So it's targeted at professional users at first, like cloud computing data centers and digital movie studios in need of a permanent backup solution. Bit rot should not be a problem, assuming that Sony and Panasonic put their backs into making high-quality media, so this is the kind of solution that the Library of Congress might adopt for truly long-term media storage.

In the long term, these discs might become useful for next-generation movie distribution. The nascent 4K format will use up to four times as much space as the reigning 1080p HD standard, and who knows what comes after that? Running out of space on Blu-ray discs is not out of the question.

For now, the only way around the limited capacity of Blu-rays would be to download or stream 4K movies from a digital service. Netflix is shooting House of Cards in 4K format already, even if none of us users can actually enjoy the full quality yet.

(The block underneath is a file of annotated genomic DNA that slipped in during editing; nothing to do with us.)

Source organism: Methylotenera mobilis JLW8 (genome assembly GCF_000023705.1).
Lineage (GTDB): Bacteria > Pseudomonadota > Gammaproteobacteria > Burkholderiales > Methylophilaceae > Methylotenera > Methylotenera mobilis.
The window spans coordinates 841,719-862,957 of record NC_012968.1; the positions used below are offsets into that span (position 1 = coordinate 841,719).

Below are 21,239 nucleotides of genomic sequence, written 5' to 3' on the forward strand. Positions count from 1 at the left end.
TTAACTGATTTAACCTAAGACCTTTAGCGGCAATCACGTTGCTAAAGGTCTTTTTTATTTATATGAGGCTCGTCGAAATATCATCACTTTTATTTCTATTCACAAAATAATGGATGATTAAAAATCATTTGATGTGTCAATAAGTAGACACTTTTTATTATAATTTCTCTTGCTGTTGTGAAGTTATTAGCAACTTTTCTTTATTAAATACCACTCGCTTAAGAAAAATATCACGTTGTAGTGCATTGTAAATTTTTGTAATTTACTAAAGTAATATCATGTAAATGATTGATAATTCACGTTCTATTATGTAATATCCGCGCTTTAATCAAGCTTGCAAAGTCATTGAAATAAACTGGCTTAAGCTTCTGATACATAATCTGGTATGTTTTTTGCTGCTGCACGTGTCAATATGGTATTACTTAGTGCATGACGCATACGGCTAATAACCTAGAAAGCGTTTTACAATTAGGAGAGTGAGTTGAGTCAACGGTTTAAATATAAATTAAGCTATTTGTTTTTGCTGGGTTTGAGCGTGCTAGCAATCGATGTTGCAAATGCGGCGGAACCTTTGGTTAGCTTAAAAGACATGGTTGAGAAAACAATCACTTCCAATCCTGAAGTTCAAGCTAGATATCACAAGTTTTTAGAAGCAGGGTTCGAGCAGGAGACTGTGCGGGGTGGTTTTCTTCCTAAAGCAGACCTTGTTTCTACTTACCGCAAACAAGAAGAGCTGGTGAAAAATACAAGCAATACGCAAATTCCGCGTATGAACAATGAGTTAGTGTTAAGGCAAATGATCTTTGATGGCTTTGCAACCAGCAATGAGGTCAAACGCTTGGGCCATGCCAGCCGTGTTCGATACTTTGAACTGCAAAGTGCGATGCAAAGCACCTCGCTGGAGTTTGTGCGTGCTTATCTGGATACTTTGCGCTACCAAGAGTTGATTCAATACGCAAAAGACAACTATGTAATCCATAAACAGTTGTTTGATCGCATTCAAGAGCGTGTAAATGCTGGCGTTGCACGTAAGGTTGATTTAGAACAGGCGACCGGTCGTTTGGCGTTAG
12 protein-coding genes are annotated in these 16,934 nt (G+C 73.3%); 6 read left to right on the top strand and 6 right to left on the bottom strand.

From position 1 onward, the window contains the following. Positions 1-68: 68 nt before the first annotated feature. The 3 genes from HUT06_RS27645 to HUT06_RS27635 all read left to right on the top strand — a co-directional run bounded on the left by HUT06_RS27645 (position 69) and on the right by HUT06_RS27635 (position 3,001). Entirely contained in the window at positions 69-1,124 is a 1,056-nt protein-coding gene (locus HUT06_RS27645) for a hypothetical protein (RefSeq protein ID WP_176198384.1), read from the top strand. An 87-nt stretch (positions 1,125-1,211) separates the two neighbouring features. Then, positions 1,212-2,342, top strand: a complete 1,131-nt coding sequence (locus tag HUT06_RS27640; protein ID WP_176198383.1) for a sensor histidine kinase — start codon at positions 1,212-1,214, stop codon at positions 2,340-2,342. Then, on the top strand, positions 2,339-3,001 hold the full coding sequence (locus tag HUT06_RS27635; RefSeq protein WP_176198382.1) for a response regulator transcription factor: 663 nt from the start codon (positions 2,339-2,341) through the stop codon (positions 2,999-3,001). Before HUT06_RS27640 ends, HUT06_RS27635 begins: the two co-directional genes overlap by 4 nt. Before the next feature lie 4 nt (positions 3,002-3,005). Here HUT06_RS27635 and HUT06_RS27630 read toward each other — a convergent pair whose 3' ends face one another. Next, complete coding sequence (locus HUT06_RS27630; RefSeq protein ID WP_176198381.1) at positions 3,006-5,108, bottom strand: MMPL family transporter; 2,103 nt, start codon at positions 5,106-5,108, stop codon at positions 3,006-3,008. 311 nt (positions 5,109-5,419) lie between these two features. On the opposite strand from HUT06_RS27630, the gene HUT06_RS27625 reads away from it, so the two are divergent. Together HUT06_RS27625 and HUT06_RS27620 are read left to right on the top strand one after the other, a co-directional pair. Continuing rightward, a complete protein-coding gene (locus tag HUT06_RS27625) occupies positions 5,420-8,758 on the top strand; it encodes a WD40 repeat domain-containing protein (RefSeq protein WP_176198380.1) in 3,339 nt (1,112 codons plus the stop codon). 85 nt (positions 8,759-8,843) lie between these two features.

So Archival Disc might become a companion to high-def digital services in a few years. But just know that backup administrators and archivists got a new friend for now. Your living room might get a visit from this new face someday, but not quite yet.

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Read/Post Comments (11) | Recommend This Article (3)

Comments from our Foolish Readers

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  • Report this Comment On March 13, 2014, at 5:34 PM, Philblit wrote:

    Slight correction. the DVD specification should be 4.2 or 8.5 GIGAbytes, not the reported MB.

    But yes, I am ready for Blu-Ray's replacement. :)

  • Report this Comment On March 13, 2014, at 5:59 PM, McSniperliger wrote:

    I'm not. I don't even have a blu-ray player or HD TV. 4K TVs are coming out soon.

  • Report this Comment On March 13, 2014, at 7:06 PM, SwiperFox wrote:

    "Area Man Constantly Mentioning He Doesn't Own A Television"

  • Report this Comment On March 13, 2014, at 7:41 PM, LazyCapitalist wrote:

    Not sure if the any new disc format will get widespread consumer movie adoption this time around. But it definitely sounds interesting for Library of Congress and other data archival purposes.

  • Report this Comment On March 13, 2014, at 10:21 PM, grimreaper wrote: